Is there anyone out there without a potato somewhere in their kitchen?
This recipe is easy enough that you can use whatever veggies you have in your house, you will pretty much be guaranteed to have the other ingredients just about all of the time and lastly, you really have to try hard to screw it up.  Even though I'm back in my kitchen it doesn't feel like my kitchen quite yet - although I'm getting there. Generally, I'm going with some easy, quick and comfortable recipes.  When I'm not making this kind of thing, I'm pretty much either snacking on toast, chips or going out for something.
And this brings me to the story portion of this post.  Last week, on labour day monday to be exact, I took the kids out in a fit of starving, exhausted, desperation.  We went to The Wren (a fantastic little spot about 10 min's walk from my front door with great food and a fantastic craft beer selection).  I happen to read this blog on a regular basis and the blogger also frequents The Wren so every time I'm there I always kinda scan the place just out of interest to see if she might be there.  So I'm sitting with my two kids trying to be sane and sip my beer when who sits down at the large table right beside me but the Yum Yum Factor Lady (at least that what I call her in my head).  I tell the kids while trying to be inconspicuous.  Kid #2 is 8 and hungry and couldn't give a rip and probably didn't even hear what I was going on about.  Kid #1 is riveted and tells me I should say something.  She also tells me that if she can text Misha Collins (?) and some other actor guy that is super important to her about something or other.... well then I can certainly walk up to someone (now I did make the point here that in person and on line are two very different things) and tell them that I like their work.  Truthfully, I felt weird about it but I thought about how I would feel if someone walked up to me and told me that they really liked my blog.  I would be thrilled (I think) and flattered (definitely) and not weirded out at all (unless they proceeded to do something weird or confusing).  So I strategized with kid #1.  She took kid #2 outside once we were done and I - very naturally, politely and casually - interrupted the Yum Yum Factor Lady's meal by telling her how much I loved her blog.  I think that she was happy and asked to take a picture with me.  Kids #1 and #2 stared very conspicuously through the front window.  If you want to see the picture go here (she looks sassy and cool in the hat - I'm the other one)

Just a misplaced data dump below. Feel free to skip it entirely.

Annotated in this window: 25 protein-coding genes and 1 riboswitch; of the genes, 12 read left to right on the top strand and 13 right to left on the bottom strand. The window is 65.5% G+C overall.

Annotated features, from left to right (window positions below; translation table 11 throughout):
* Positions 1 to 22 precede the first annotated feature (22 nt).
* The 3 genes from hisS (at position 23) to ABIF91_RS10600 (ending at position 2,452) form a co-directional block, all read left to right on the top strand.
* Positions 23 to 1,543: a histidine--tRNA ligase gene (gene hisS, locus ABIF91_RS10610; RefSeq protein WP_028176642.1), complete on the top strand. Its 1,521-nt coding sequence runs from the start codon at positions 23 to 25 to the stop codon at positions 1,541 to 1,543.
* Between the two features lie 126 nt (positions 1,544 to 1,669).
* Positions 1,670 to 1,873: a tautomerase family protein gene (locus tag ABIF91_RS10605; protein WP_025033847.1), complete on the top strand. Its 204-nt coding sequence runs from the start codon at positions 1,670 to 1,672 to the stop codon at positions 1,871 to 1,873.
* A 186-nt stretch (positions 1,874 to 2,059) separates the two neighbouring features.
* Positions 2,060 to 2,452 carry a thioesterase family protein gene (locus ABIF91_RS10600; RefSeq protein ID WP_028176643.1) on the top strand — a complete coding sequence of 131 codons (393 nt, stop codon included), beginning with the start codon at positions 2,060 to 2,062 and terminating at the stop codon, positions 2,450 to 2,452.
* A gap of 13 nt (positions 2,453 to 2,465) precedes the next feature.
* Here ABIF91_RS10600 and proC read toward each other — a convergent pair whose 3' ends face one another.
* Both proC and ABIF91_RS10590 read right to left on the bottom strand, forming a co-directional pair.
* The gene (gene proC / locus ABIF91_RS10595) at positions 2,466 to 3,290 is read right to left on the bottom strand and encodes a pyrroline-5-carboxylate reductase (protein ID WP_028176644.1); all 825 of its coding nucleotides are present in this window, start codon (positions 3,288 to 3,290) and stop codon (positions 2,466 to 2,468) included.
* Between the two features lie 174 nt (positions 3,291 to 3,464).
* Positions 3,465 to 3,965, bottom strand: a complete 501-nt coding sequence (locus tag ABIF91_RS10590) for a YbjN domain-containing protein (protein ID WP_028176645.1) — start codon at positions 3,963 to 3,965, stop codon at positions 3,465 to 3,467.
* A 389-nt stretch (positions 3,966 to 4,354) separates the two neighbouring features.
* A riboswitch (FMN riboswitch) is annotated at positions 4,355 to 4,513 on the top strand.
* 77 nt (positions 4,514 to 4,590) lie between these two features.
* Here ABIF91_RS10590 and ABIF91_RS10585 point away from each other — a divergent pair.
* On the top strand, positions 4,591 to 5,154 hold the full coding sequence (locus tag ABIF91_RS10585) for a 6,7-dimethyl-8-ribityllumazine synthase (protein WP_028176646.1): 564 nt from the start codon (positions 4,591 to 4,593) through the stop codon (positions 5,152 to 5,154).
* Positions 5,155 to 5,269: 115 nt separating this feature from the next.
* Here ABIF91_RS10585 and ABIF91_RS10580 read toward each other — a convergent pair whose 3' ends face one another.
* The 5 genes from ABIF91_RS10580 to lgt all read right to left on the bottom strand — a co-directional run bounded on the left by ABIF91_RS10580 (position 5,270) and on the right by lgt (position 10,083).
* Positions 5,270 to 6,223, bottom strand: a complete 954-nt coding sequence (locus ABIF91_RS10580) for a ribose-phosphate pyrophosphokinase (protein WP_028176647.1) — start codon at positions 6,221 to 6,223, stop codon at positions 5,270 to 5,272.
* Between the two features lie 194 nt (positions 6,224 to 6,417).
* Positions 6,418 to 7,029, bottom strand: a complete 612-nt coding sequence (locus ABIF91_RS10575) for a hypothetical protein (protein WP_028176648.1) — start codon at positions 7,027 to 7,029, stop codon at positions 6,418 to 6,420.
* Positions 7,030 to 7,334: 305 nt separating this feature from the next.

The moral of this story:
1. Tell people when you like them, their work or their hat.
2. Post more shit on the blog so that maybe someday someone out there will feel inspired enough to introduce themselves to me if they see me somewhere.
3. Go to The Wren.

Still playing with (ie. screwing up) a 35mm camera lens which was an Awesome Gift from D.  My pictures are not happy.
Fridge Frittata
serves 4

3 - 4 med potatoes, washed and cut into 1/2 inch thick slices (very approximate)
1 red or yellow pepper, coarsely diced
1/2 cup onion, coarsely diced
2 lg cloves garlic, crushed
2 cups milk
4 egg whites (you can simply add 3 extra eggs if you don't have egg whites from ice cream hanging around)
4 eggs
1 1/2 tsp salt
1 tbsp each - dried basil, marjoram and parsley
2 tbsp worcestershire sauce
1 tbsp soy sauce
1 tsp pepper sauce (optional)
1 1/2 cups cheddar, shredded
1 med tomato, sliced into 1/3 inch slices

Preheat oven to 375°F
Boil potatoes for about 6 minutes, drain and set aside
Heat a large caste iron (i.e. something big that can go straight to the oven) skillet over medium heat.
Add some oil or fat.
Throw in the pepper, onion and garlic.  Cool for about 4 minutes and turn the heat off.
In a large bowl combine the milk, egg whites, egg, salt, herbs, worcestershire, soy sauce and pepper sauce.  Whisk until fully combined and set aside.
Mix the drained potatoes with the cooked vegetables until they are mixed up well.
Sprinkle the cheese over it all.
Pour the milk mixture over that (it should cover everything)
Place the tomato slices on top and push them down just a little.
Bake for about 40 - 45 minutes or until golden brown and bubbling.  The middle should not be liquid.
Cool for about 10 minutes before serving.

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St Michael's Choir School is celebrating it's 75th anniversary year of service to St Michael's Cathedral. Part of the school celebration is a trip to Italy where our boys from Grades 5 - 12 will be performing and celebrating Mass. This blog will be chronicling our adventures. Wanda Thorne is the Vocal Coach at St Michael's Choir School. Gerard Lewis is the Grade 7/8 Homeroom teacher at the Choir School.

My Favourite Cookbooks

  • Naparima Girls High School Cookbook
  • The Silver Palate Cookbook
  • More-with-Less Cookbook
  • Moosewood Cookbook

About Me

My Photo
Wanda Thorne
St Michael's Choir School is celebrating it's 75th anniversary year of service to St Michael's Cathedral. Part of the school celebration is a trip to Italy where our boys from Grades 5 - 12 will be performing and celebrating Mass. This blog will be chronicling our adventures. Wanda Thorne is the Vocal Coach at St Michael's Choir School. Gerard Lewis is the Grade 7/8 Homeroom teacher at the Choir School.